Journal of Emergencies, Trauma, and Shock
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Year : 2011  |  Volume : 4  |  Issue : 3  |  Page : 374-377

Indicators of potential for rupture for ectopics seen in the emergency department

1 School of Policy Studies, Roosevelt University, Chicago, IL, USA
2 Department of Emergency Medicine, Finch University/Chicago Medical School, Chicago, IL; Mount Sinai Hospital, Chicago, IL, USA

Correspondence Address:
La Vonne A Downey
School of Policy Studies, Roosevelt University, Chicago, IL
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Source of Support: None, Conflict of Interest: None

DOI: 10.4103/0974-2700.83867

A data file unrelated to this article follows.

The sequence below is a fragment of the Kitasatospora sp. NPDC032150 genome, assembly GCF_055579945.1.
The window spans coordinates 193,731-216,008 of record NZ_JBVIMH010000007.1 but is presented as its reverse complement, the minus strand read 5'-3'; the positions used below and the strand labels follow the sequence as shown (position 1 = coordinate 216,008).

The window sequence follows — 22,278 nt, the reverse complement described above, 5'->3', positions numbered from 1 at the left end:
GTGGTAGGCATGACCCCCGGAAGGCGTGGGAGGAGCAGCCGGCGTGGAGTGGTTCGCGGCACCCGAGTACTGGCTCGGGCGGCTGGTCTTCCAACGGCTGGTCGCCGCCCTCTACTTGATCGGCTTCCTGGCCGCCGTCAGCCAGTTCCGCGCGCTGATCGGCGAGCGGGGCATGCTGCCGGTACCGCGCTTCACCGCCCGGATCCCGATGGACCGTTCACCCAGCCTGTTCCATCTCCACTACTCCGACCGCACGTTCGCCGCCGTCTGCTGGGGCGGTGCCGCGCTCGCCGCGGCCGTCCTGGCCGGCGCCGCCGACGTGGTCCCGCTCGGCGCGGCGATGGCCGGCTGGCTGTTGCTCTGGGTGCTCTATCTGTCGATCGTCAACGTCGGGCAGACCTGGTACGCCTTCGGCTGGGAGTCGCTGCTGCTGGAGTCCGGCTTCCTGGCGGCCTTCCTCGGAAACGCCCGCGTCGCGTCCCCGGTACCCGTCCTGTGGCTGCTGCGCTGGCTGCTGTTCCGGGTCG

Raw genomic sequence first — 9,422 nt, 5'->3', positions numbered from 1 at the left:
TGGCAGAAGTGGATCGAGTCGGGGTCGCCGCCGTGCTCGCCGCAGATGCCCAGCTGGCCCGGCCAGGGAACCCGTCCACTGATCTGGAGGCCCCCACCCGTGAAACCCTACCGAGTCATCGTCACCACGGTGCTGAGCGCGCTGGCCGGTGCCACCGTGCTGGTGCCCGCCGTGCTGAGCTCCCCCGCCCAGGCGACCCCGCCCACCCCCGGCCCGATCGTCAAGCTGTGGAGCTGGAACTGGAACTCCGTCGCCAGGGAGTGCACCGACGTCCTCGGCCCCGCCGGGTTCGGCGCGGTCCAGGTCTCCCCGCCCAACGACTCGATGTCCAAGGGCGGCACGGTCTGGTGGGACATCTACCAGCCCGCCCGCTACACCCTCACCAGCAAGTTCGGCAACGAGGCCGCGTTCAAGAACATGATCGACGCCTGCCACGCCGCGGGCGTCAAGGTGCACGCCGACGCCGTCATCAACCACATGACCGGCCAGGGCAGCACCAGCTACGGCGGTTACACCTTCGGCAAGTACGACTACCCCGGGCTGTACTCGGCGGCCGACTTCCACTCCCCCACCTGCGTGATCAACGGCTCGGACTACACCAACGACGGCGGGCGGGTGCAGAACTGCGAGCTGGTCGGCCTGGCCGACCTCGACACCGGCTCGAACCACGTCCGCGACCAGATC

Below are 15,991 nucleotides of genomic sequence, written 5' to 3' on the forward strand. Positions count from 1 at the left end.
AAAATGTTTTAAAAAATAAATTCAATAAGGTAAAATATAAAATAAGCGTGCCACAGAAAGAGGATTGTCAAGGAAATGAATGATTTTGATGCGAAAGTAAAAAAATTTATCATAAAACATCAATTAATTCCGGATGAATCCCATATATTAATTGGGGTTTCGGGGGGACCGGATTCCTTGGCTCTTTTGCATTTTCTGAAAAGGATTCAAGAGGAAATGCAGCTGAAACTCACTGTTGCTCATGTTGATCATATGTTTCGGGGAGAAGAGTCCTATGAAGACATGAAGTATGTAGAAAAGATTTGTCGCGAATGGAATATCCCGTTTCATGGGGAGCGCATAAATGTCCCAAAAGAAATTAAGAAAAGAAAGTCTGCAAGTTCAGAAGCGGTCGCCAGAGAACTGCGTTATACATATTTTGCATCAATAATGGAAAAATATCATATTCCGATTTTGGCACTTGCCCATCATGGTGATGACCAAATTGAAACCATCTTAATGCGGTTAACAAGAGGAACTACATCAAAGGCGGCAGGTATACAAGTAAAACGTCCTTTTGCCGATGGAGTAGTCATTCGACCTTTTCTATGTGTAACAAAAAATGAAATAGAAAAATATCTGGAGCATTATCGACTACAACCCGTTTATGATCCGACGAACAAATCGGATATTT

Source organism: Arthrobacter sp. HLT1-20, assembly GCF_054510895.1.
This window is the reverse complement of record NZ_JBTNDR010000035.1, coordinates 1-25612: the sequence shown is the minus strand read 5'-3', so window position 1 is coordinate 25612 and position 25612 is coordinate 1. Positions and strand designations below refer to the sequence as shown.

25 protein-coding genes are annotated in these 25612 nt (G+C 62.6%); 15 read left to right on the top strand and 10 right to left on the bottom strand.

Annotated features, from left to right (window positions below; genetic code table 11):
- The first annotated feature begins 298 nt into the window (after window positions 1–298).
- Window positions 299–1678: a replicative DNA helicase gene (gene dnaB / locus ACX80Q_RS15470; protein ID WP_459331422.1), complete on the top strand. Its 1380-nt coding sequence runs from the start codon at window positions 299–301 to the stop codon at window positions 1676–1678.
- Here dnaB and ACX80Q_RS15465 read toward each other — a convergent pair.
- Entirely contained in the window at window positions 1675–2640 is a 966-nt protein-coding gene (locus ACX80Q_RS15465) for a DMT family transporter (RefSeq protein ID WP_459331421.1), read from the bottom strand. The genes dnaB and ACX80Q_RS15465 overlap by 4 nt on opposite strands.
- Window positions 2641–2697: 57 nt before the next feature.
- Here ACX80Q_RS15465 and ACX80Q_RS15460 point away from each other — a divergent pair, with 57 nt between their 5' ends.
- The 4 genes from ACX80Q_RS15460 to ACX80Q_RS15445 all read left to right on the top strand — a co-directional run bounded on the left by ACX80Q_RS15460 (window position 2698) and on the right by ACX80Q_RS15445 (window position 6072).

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Background : Emergency departments (ED) frequently evaluate patients with probable ectopic pregnancies who go home and may rupture. It would be beneficial to know which patient factors are associated with rupture and which are not. Objectives : The purpose of this study was to determine which ED patients with ectopic pregnancies are at risk for rupture. Materials and Methods : This study was a retrospective chart review of all women aged ≥18 years during a 5-year period who were diagnosed with ectopic pregnancy to a level I ED. Data collected included basic demographic information, medical, surgical, obstetric and gynecologic history, social and sexual history, findings on physical examination, and laboratory values such as urine pregnancy test, b-hCG, and complete blood count. Results : There was a significant difference using a multivariate regression analysis with 95% CI in history findings of abdominal pain, nausea, vomiting, and urinary tract symptoms. There was a significant difference in physical examination of pulse, diastolic pressure, abdominal tenderness, peritoneal signs, cervical motion tenderness, and adnexal tenderness. There was also a significant difference in b-hCG, hemoglobin and hematocrit results and ultrasound findings of free peritoneal fluid, intrauterine pregnancy and cardiac findings between those who ruptured and those who did not. None of these tests was able to differentiate those that would go on to rupture. Conclusion : The result of the study did not find any single sign, symptom, or test that could reliably differentiate patients who have a ruptured ectopic from those who do not. However, b-hCG over 1500 mIU was the best variable in explaining the variation between those who would or would not go on to rupture after their ED visit.

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